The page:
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Kepone Chemical disaster in Hopewell, Virginia, USA


Description:

Although Life Science Products (LSP) only operated in Hopewell, VA for 16 months, its production of Kepone caused damage in people and the environment for decades. In July of 1975, Hopewell made headlines for the poisoning of workers at the Kepone production facility [4]. Kepone is a polychlorinated hydrocarbon – the same chemical family as DDT. Almost all of the Kepone produced was sent to West Germany, where the chemical was used in the production of Kelevan, a pesticide [3]. Kepone was therefore registered as a component product in pesticide manufacturing (though it could function as a pesticide), but not as a pesticide for direct application [3]. This distinction allowed the production of Kepone to skirt regulations. LSP did not register with the EPA as a pesticide-producer, and when applying for permits, never mentioned the toxicity of Kepone.

Right after LSP started production in February of 1974, the Virginia Air Pollution Control Board began to notice unusually high levels of sulfur oxides near the plant. When the board began investigating the plant, they realized that LSP had not even applied for an air control permit, let alone one that would allow them to release sulfur oxides [3]. LSP had secured a permit to discharge 12000 gallons of industrial water per day into the sewage system, but did not mention the toxicity of Kepone when applying for this permit [3]. Hopewell’s water treatment plant stopped working after LSP started production when Kepone began to kill the bacterial digesters in the water treatment system [3]. When investigating, workers at the water treatment plant found Kepone at a concentration 5 orders of magnitude above the estimated tolerance of the treatment system [3].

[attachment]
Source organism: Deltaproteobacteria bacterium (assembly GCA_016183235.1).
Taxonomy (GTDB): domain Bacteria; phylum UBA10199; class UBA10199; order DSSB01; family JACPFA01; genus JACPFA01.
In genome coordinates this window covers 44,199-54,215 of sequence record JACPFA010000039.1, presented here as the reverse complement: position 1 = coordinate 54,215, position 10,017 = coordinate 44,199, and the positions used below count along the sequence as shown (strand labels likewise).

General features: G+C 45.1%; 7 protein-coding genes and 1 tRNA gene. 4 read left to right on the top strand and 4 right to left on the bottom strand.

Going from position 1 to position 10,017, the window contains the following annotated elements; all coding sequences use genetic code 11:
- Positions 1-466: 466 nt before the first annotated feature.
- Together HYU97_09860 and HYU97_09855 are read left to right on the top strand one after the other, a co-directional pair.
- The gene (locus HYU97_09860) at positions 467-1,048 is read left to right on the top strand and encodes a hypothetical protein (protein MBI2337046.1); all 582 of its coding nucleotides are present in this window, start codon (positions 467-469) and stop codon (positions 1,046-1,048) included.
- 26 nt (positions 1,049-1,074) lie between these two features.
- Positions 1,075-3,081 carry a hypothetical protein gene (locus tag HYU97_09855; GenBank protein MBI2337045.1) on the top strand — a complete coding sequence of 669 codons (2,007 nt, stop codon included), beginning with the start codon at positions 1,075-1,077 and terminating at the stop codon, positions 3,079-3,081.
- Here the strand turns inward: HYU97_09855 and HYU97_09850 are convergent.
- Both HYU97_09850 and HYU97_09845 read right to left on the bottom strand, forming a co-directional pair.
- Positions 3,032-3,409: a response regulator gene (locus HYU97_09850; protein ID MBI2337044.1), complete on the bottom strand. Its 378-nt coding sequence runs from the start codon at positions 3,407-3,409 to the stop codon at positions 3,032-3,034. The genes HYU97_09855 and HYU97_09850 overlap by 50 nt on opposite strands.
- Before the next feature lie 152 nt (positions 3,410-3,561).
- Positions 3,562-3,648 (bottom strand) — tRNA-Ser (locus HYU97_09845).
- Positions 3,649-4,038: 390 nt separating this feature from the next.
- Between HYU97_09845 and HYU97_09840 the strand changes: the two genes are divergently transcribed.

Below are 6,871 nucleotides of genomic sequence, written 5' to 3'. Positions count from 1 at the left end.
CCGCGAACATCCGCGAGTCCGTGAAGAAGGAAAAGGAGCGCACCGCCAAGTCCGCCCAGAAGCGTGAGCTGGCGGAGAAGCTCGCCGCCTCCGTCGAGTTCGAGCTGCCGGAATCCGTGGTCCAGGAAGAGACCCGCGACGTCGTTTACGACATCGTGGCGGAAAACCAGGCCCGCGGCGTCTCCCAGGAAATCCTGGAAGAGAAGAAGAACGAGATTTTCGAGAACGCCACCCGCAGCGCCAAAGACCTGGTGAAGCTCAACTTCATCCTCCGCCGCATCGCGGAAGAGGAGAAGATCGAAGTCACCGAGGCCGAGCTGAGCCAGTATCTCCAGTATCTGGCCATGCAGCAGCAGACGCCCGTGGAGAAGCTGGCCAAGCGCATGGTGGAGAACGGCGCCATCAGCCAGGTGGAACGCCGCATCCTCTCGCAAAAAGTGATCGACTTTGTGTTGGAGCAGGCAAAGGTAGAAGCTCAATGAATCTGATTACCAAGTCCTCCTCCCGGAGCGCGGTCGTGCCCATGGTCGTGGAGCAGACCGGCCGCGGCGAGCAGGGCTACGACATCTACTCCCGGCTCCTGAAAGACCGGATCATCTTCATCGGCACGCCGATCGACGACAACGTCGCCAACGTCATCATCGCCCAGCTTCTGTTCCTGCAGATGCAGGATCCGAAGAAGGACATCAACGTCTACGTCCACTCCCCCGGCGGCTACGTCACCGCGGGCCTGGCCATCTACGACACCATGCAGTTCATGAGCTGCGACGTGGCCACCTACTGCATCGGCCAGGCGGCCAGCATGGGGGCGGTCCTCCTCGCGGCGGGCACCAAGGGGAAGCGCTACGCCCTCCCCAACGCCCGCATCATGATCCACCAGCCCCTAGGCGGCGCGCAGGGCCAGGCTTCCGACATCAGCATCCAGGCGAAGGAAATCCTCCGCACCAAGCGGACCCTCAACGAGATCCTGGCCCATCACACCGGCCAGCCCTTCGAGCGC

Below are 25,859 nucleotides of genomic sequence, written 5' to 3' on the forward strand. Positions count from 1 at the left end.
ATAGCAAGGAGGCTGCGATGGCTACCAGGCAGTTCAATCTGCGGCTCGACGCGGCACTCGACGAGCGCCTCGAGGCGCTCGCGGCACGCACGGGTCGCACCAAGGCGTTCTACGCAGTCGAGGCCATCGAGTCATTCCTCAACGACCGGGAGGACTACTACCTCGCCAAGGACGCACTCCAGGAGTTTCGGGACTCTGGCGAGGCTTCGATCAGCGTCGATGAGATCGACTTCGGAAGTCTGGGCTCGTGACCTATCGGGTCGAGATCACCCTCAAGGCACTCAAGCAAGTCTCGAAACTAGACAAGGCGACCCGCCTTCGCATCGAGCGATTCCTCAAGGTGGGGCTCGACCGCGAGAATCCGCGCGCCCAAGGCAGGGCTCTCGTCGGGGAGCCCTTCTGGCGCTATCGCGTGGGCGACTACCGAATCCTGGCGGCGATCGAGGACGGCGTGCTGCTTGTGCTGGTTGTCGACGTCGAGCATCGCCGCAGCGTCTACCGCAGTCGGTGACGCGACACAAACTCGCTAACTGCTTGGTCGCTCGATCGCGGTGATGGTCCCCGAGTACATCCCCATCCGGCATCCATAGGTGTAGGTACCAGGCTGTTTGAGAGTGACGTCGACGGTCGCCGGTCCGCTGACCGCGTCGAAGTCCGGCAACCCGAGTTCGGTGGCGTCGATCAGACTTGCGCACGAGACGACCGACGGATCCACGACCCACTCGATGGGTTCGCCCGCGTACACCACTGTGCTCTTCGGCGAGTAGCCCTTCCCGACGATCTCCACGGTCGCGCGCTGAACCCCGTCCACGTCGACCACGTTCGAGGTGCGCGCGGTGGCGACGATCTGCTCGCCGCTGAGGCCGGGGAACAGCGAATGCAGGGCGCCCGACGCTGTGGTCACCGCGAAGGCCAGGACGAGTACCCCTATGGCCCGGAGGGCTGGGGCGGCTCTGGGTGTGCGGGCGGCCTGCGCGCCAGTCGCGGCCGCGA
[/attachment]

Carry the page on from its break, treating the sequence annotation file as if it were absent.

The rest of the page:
All 148 employees of the plant were exposed to high doses of Kepone. Machinery at the plant was caked in up to ½ inch of Kepone, workers often handled Kepone without gloves, and workers had to walk through puddles of Kepone slurry [3]. When employees came home from work, they looked like they had worked in a flour factory, covered in high concentrations of Kepone [6]. The ventilation system at the plant released Kepone into the open air, where it was then spread around Hopewell by weather [3].

Workers at the factory developed tremors, vision issues, weight loss, mental health issues and infertility [3][7]. One worker became nearly blind for two weeks [6]. Families of workers at the plant also became sick. The daughter of the plant superintendent developed erratic eye movements and tremors, and the plant superintendent’s entire family had enlarged livers [3]. Because the workers were poor and working class, doctors and higher ups at the company blamed their symptoms on being drunks [6]. Employees did not always have the option to quit, as they had families support and the job paid well. Allied Chemical and LSP seem to have took advantage of socioeconomic class dynamics to ignore the plight of their workers and their families.

The EPA began to conduct tests in December 1975, but were focused on whether LSP had violated rules for registration of pesticides, or violated effluent permit rules, they were not concerned about worker health and safety [3]. OSHA also ignored a complaint by a former worker, and did not investigate conditions at the factory [3].

On July 24th, 1975, Virginia closed the factory after witnessing the health impacts from Kepone on factory workers [2]. 29 employees were hospitalized with Kepone poisoning [3] , and 70/148 workers had toxicity symptoms [5]. The state also had to shut down fishing in the James River for 13 years in order to prevent further exposure of local people to the neurotoxin [2][8].

Allied Chemical and LSP knew that there would likely be adverse health impacts from working with Kepone, yet continued its production without proper safety measures. Allied Chemical had knowledge of several health studies on mice and other animal species that found Kepone to be a highly cumulative toxin [3][5].